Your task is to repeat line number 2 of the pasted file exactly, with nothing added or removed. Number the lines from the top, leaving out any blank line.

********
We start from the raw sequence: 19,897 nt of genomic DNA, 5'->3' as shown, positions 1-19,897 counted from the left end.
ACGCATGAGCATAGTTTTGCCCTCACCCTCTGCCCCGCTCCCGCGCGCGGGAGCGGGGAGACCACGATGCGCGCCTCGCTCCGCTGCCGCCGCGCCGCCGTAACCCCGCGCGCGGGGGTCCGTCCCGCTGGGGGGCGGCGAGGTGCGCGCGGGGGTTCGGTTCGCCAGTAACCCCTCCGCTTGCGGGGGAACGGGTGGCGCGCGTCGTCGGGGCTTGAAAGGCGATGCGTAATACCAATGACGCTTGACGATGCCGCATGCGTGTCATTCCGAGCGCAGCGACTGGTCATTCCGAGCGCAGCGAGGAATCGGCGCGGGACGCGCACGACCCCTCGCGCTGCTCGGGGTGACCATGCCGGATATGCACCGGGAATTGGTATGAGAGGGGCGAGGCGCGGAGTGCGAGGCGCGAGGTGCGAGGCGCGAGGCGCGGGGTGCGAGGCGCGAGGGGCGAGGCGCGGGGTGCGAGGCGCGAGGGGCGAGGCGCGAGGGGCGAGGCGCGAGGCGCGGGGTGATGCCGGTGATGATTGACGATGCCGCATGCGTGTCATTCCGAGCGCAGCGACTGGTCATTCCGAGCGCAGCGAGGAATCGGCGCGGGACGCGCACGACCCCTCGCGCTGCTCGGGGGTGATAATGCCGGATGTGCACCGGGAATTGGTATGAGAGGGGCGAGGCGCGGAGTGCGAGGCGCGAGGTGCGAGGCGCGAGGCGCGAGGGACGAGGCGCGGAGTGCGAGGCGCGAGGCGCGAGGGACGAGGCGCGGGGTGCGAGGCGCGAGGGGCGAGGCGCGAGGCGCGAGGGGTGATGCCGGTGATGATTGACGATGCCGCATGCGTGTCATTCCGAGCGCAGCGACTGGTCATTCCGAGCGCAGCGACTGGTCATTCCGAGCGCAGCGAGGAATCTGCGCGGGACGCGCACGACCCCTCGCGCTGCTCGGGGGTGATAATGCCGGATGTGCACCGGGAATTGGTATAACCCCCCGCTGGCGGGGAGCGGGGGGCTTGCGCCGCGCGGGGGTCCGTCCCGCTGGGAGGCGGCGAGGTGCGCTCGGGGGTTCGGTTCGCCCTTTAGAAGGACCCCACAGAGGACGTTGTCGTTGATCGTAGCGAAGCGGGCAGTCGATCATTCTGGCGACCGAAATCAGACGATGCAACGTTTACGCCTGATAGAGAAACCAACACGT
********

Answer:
ACGCATGAGCATAGTTTTGCCCTCACCCTCTGCCCCGCTCCCGCGCGCGGGAGCGGGGAGACCACGATGCGCGCCTCGCTCCGCTGCCGCCGCGCCGCCGTAACCCCGCGCGCGGGGGTCCGTCCCGCTGGGGGGCGGCGAGGTGCGCGCGGGGGTTCGGTTCGCCAGTAACCCCTCCGCTTGCGGGGGAACGGGTGGCGCGCGTCGTCGGGGCTTGAAAGGCGATGCGTAATACCAATGACGCTTGACGATGCCGCATGCGTGTCATTCCGAGCGCAGCGACTGGTCATTCCGAGCGCAGCGAGGAATCGGCGCGGGACGCGCACGACCCCTCGCGCTGCTCGGGGTGACCATGCCGGATATGCACCGGGAATTGGTATGAGAGGGGCGAGGCGCGGAGTGCGAGGCGCGAGGTGCGAGGCGCGAGGCGCGGGGTGCGAGGCGCGAGGGGCGAGGCGCGGGGTGCGAGGCGCGAGGGGCGAGGCGCGAGGGGCGAGGCGCGAGGCGCGGGGTGATGCCGGTGATGATTGACGATGCCGCATGCGTGTCATTCCGAGCGCAGCGACTGGTCATTCCGAGCGCAGCGAGGAATCGGCGCGGGACGCGCACGACCCCTCGCGCTGCTCGGGGGTGATAATGCCGGATGTGCACCGGGAATTGGTATGAGAGGGGCGAGGCGCGGAGTGCGAGGCGCGAGGTGCGAGGCGCGAGGCGCGAGGGACGAGGCGCGGAGTGCGAGGCGCGAGGCGCGAGGGACGAGGCGCGGGGTGCGAGGCGCGAGGGGCGAGGCGCGAGGCGCGAGGGGTGATGCCGGTGATGATTGACGATGCCGCATGCGTGTCATTCCGAGCGCAGCGACTGGTCATTCCGAGCGCAGCGACTGGTCATTCCGAGCGCAGCGAGGAATCTGCGCGGGACGCGCACGACCCCTCGCGCTGCTCGGGGGTGATAATGCCGGATGTGCACCGGGAATTGGTATAACCCCCCGCTGGCGGGGAGCGGGGGGCTTGCGCCGCGCGGGGGTCCGTCCCGCTGGGAGGCGGCGAGGTGCGCTCGGGGGTTCGGTTCGCCCTTTAGAAGGACCCCACAGAGGACGTTGTCGTTGATCGTAGCGAAGCGGGCAGTCGATCATTCTGGCGACCGAAATCAGACGATGCAACGTTTACGCCTGATAGAGAAACCAACACGT